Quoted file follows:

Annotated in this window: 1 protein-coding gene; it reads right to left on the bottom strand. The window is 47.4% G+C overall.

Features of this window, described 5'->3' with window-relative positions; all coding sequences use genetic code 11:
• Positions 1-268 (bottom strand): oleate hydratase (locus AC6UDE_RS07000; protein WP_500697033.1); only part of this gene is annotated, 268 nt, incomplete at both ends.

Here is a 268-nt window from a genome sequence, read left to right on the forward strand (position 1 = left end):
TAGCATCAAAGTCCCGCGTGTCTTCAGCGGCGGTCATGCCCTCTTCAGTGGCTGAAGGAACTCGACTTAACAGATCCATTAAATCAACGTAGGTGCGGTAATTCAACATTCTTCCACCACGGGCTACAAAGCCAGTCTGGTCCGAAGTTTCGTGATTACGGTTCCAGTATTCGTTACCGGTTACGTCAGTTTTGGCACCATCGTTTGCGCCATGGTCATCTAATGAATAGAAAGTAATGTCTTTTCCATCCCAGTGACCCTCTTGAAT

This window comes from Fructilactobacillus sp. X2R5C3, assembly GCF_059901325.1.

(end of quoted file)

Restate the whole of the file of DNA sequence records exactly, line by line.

Annotated in this window: 1 protein-coding gene; it reads right to left on the bottom strand. The window is 47.4% G+C overall.

Features of this window, described 5'->3' with window-relative positions; all coding sequences use genetic code 11:
• Positions 1-268 (bottom strand): oleate hydratase (locus AC6UDE_RS07000; protein WP_500697033.1); only part of this gene is annotated, 268 nt, incomplete at both ends.

Here is a 268-nt window from a genome sequence, read left to right on the forward strand (position 1 = left end):
TAGCATCAAAGTCCCGCGTGTCTTCAGCGGCGGTCATGCCCTCTTCAGTGGCTGAAGGAACTCGACTTAACAGATCCATTAAATCAACGTAGGTGCGGTAATTCAACATTCTTCCACCACGGGCTACAAAGCCAGTCTGGTCCGAAGTTTCGTGATTACGGTTCCAGTATTCGTTACCGGTTACGTCAGTTTTGGCACCATCGTTTGCGCCATGGTCATCTAATGAATAGAAAGTAATGTCTTTTCCATCCCAGTGACCCTCTTGAAT

This window comes from Fructilactobacillus sp. X2R5C3, assembly GCF_059901325.1.